Canary in a Coal Mine
by Justin Sondel
Architect Clinton Brown talks about the redevelopment of the E. & B. Holmes Warehouse
Buffalo’s Old First Ward, the venerable, traditionally Irish neighborhood that borders the Buffalo River was once the one of most thriving and lively sections of the city. Because of its proximity to the water, the First Ward teemed with factories, saloons, hotels, and the residences of the men and women who worked there. Today there is still a strong residential community, but much—though certainly not all—of that industry has vanished.
So the First Ward sits quietly now, but why? It is right on a waterway that leads out into Lake Erie, there is an abundance of undeveloped space, a rich cultural history, and a 14-acre park. Waterfront property is the most sought-after land in most cities. What makes Buffalo different?
Clinton Brown, of Clinton Brown Company and Newark Niagara LLC, believes that the Old First Ward has the potential to become the vibrant economic city-center that it once was. Newark Niagara acquired the deteriorating E. & B. Holmes Warehouse on Chicago Street near Ohio Street in 2005. He plans to convert the 156-year-old warehouse into a residential and commercial space, which he has dubbed “The Cooperage.” Brown says he was “looking at regenerating Buffalo, and thought that if we are looking to regenerate the city we go to where it started in the first place. Buffalo started right there on the Buffalo River.”
While the river has suffered the environmental damage that accompanies the industrial work that has been conducted there for more than a century, there is new hope for it, too. A $3 million study will be conducted over the next few years by the US Environmental Protection Agency, Buffalo Niagara River Keeper, and Honeywell to determine both the level of contamination in the river and the most efficient way to eradicate the contaminants.
Brown is not the only person that sees value in this old building or the old neighborhood. The Preservation League of New York State has provided Newark Niagara with a $200,000 loan to put towards the restoration of the building. Jay DiLorenzo, the president of the Preservation League of New York State, says that the E. & B. Holmes Warehouse is a building worth saving because it “works with a building type and a setting that we find throughout Upstate New York. Abandoned and historic industrial buildings dot our landscape from New York to Buffalo. Finding a new life for these resources, and using them to drive private reinvestment in distressed areas, is what historic preservation is all about.”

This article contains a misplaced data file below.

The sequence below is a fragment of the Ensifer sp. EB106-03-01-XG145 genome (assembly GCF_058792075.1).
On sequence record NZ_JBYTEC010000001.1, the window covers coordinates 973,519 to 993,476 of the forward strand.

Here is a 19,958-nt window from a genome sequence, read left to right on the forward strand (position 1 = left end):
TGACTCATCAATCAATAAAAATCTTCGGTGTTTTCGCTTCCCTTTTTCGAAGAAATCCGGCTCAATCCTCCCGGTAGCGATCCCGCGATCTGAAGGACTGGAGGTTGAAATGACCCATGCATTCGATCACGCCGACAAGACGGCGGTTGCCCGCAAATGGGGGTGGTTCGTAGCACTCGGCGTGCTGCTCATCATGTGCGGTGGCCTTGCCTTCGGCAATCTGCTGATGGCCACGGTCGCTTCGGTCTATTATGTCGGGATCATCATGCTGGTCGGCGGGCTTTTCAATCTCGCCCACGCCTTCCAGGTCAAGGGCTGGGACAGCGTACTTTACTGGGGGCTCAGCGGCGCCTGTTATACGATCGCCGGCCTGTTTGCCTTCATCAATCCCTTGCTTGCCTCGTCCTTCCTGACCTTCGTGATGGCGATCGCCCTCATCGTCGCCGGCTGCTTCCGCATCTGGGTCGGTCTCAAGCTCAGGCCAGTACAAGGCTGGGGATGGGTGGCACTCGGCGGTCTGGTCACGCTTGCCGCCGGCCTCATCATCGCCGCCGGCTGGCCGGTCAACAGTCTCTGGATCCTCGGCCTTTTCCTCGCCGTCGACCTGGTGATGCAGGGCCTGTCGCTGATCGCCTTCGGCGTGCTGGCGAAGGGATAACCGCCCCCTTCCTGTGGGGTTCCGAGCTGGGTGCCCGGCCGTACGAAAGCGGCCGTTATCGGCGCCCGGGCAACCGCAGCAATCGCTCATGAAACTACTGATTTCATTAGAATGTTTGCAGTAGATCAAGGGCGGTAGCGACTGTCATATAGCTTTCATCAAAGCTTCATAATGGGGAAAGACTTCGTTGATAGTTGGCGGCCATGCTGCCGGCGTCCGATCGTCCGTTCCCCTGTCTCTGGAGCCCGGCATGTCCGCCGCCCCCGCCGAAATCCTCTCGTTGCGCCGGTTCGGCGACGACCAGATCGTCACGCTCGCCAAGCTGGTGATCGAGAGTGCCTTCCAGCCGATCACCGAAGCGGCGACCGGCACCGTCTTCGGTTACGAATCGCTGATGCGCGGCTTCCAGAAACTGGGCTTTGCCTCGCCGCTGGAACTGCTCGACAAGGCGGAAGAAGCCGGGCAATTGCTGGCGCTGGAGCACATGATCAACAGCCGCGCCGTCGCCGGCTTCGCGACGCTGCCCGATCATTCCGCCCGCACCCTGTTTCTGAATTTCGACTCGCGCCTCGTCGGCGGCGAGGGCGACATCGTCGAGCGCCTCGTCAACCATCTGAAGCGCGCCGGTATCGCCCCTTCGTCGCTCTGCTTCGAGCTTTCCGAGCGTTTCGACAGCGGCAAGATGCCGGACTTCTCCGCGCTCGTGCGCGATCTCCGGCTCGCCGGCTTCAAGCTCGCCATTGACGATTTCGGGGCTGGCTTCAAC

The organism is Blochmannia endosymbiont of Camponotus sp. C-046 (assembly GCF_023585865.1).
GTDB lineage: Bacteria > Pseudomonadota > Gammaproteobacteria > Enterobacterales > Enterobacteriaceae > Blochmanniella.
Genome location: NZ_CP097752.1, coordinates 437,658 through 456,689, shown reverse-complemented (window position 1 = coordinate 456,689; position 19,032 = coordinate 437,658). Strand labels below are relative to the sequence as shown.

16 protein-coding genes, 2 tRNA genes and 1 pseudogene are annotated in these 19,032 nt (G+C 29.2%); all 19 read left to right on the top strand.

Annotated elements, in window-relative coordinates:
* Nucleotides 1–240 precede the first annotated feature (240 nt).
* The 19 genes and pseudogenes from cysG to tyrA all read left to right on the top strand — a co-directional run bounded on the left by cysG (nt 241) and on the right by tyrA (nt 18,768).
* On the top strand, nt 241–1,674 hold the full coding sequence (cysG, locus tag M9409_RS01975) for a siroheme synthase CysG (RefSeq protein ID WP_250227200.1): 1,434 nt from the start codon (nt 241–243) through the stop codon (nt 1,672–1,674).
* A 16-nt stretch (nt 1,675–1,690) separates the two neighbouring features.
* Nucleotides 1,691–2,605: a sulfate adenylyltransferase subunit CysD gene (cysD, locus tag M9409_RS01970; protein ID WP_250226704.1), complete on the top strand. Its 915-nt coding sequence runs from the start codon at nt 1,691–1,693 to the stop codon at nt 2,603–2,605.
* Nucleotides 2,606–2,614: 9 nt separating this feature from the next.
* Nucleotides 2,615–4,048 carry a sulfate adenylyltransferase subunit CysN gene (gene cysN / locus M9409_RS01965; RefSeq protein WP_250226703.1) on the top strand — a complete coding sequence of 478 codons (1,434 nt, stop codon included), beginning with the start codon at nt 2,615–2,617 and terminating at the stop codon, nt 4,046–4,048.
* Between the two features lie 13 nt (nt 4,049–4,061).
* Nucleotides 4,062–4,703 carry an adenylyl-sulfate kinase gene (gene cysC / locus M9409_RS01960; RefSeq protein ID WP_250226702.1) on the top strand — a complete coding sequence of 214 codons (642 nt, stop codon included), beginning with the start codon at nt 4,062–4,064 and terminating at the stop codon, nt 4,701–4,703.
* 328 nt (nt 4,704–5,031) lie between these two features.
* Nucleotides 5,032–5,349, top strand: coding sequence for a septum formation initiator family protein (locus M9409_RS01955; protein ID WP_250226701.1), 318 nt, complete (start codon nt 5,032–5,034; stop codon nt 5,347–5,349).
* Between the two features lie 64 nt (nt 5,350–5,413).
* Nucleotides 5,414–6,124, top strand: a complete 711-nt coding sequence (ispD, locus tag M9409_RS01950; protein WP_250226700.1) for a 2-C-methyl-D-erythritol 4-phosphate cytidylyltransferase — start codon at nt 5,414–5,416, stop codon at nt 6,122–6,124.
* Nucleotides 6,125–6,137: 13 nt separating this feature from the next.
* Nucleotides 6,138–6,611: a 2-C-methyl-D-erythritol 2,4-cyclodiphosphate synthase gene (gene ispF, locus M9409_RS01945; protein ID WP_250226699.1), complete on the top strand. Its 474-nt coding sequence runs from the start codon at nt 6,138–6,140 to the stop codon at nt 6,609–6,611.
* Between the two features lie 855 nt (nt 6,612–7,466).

Brown admits that he has chosen an unproven part of town for his high-end, live-work lofts. “We are a little bit the canary in the coal mine,” he says, adding optimistically that he expects this canary to “sing, pretty sweetly.”
Part of his optimism comes from the fact that efforts are being made to improve the infrastructure of the First Ward. State and city money has been set aside for the purpose of repairing some of the more heavily utilized streets in the surrounding area. Also, the bordering Cobblestone District has seen some successes, beginning with the Elk Terminal Lofts in 2001 and continuing with last year’s opening of J. W. Morrisey’s. Hockey season brings a steady crown into the neighborhood. Nearby, the Erie Canal Harbor Project continues to unfold.
Brown feels that this proximity to the bustling district will help give the building the appeal it needs to attract renters.
Not everyone in Buffalo feels that this project will be a success. The comments sections on articles about the proposed project posted on both buffalorising.com and fixbuffalo.com are filled with skeptics, as is par for the course in Buffalo. Bruce Beyers, in response to the fixbuffalo.com article, wrote, “I don’t know what’s going on here. Even a simple visual examination of the site would reveal to the most deluded Buffaloon the reality that this structure would exceed many millions of dollars in rehab costs.” Other commenters argued that everything from safety in the neighborhood, to the lack of nearby amenities, to the environmental issues created by the industry that once thrived there, make the Cooperage project infeasible.
Brown reacted calmly to this skepticism. “Its like having a child hit in the face,” he said. “You’re sitting in the emergency room, blood all over the place, but you know the child is going to clean up just fine once the doctor arrives and he or she does the surgery. It looks terrible but the bones are very, very good.”
Brown says that he has done his research and that restoring the building and area will take a great deal of work, but that it is far from impossible.
The most notable damage is the crumbling wall on the back side of the building. Preservationists frown on any alterations to a historic building’s exterior, but in this case alterations are necessary. Brown says he will preserve as much of the building as possible.
“We have confidence that Newark Niagara has a real sensitivity for historic features and will do all they can to preserve anything that can be restored,” said DiLorenzo.
Beyond the loan that the Preservation League of New York State has given to Newark Niagara, the group will also provide the company with technical support, and will advocate “strongly for Governor Paterson to sign historic rehabilitation tax credit legislation he has before him.”
For the Cooperage to succeed, city and state politicians need to follow through on their promises of new and improved infrastructure. And the developers will need to convince potential leasers that the area is safe and close enough to the attractions of the Cobblestone District to be worth the price of a high-end loft.
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